This article describes the model of a natural relationship between trading system performance, trade position size, stop loss settings and profit goals. The model consists of algebraic equations that specify the trade size and stop loss settings needed to meet profit goals over a specified time period for any consistently used trading system for which historical performance data is available.
Most of us think of a trailing stop loss when the term money management is mentioned. William O'Neil in his book, "How to Make Money in Stocks", used a value from 7 to 8%. Many stock advisories, including Stansberry and Associates, Outstanding Investments and the Oxford Club, typically use a 25% trailing stop loss. Option advisories use still higher values in the 35% range, as is done by Michael Lombardi, and up to as high as 50%, as used by Dr. Stephen Cooper. Trailing stops are typically used along with a maximum percentage of capital per trade to avoid large portfolio draw-downs in the event that a given trade goes badly.
Beyond this precaution, there is little theory to explain how position size and trailing stop losses should be arrived at, leaving the impression that they can be arbitrarily chosen based on one's risk comfort level. However, this is not the case. Too narrow a stop loss setting can eat into profits by exiting volatile trades too early. Too wide a stop loss setting can eat into trading profits by consuming too much capital. A systematic way is needed to choose an optimum position size and stop loss setting to achieve a precise level of money management.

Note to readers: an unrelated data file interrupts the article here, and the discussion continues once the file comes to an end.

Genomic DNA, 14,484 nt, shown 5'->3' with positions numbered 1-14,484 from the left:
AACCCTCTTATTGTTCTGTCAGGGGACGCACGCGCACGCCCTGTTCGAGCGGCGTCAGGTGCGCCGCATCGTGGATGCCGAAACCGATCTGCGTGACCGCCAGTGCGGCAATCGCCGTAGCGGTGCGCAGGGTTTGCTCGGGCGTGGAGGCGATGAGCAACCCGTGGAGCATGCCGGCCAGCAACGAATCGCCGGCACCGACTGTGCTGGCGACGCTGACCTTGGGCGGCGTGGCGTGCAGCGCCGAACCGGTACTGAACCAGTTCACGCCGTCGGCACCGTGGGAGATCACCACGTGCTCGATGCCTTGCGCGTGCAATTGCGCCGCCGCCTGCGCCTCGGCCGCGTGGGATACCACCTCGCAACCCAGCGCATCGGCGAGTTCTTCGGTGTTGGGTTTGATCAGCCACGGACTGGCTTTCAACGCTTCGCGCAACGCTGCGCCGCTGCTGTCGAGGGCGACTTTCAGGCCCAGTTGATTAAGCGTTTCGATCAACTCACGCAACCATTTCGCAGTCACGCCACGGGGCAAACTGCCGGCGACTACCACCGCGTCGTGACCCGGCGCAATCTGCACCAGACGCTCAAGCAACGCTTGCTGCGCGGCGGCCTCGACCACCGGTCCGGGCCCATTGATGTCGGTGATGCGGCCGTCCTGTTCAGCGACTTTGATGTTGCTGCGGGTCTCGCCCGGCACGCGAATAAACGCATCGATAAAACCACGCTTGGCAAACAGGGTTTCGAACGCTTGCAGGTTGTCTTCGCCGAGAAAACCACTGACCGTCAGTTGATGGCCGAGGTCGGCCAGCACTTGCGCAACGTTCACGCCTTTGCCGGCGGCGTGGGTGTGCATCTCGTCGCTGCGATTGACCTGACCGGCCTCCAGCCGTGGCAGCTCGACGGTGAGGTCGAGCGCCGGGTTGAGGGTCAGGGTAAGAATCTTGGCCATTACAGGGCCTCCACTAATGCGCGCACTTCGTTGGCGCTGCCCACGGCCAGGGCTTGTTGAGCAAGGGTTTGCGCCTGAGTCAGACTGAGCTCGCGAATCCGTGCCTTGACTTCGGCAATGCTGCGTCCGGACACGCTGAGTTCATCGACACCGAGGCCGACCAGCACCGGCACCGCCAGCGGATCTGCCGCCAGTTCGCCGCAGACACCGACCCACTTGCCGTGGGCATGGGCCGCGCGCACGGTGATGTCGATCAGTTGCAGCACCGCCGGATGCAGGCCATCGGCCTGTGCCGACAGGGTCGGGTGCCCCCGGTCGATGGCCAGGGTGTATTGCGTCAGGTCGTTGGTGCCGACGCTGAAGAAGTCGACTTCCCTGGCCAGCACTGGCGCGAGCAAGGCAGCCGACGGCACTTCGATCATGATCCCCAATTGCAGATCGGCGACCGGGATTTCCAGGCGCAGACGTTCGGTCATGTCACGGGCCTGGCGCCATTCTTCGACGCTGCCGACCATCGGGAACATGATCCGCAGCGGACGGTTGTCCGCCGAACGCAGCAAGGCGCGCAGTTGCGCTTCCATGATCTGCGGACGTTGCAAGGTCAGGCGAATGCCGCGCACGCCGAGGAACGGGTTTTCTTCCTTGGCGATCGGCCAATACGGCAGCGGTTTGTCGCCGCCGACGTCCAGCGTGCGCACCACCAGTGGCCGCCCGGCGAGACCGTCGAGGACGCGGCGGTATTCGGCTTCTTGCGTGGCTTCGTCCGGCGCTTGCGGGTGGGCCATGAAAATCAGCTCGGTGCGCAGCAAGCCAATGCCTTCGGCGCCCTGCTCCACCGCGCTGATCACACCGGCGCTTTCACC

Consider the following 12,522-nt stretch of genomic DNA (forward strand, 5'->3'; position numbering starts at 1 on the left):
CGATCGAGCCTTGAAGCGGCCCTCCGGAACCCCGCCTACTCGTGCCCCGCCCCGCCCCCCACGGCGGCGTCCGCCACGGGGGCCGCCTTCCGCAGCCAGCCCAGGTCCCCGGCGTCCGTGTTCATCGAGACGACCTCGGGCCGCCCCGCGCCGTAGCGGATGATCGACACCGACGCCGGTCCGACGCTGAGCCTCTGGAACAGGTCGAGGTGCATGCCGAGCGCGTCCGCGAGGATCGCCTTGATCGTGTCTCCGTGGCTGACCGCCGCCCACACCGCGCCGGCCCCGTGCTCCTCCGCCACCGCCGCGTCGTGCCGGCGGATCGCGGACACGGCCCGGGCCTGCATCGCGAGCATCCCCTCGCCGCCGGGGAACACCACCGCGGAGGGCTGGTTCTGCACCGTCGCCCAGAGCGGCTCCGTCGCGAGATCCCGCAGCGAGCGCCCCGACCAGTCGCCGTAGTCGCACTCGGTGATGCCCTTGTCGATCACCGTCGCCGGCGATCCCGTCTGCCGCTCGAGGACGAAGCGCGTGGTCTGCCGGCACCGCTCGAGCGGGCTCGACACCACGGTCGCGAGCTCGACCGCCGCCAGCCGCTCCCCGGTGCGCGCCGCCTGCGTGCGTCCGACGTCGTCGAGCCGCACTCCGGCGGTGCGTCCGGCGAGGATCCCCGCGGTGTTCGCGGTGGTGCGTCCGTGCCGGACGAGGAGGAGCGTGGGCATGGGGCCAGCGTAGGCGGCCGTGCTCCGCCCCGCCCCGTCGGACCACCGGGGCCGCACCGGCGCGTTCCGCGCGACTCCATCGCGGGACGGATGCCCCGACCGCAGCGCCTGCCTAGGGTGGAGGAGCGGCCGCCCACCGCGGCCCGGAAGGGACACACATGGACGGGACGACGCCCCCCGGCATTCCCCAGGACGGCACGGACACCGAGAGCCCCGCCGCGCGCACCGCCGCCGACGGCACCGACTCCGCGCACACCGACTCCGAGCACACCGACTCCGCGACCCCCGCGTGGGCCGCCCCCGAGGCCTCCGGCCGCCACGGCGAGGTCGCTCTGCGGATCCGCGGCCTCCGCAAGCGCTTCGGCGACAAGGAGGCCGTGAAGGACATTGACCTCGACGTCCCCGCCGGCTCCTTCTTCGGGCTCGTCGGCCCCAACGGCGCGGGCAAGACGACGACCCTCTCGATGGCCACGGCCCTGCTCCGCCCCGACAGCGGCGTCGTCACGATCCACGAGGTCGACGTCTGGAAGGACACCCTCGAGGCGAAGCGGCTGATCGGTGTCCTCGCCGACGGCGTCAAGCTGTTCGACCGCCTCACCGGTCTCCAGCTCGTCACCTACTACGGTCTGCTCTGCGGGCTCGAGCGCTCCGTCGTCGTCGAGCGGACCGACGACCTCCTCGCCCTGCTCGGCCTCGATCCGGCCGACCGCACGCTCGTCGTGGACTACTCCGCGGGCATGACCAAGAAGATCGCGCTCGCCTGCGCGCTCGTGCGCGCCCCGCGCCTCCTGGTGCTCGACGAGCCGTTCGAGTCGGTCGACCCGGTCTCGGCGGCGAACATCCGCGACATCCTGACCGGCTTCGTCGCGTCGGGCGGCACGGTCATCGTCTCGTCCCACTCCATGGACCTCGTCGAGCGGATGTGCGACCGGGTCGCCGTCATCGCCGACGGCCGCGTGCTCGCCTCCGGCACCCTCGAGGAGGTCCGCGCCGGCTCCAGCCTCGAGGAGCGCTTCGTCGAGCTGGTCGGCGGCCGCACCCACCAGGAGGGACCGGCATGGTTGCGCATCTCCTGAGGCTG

Intuitively, the higher the success rate in correctly choosing the direction of trade and the higher the average gain per trade, the looser one can afford to set his stop loss. However, when one has a specific earnings goal, this relationship needs to be more precise. Fortunately, the availability of consistent trading system performance data allows the use of an engineering approach. This approach enables us to define a very precise relationship between the average return for a series of trades, the percentage of correct choices in the direction of a trade, the size of each trade, profit goals and the appropriate stop loss settings.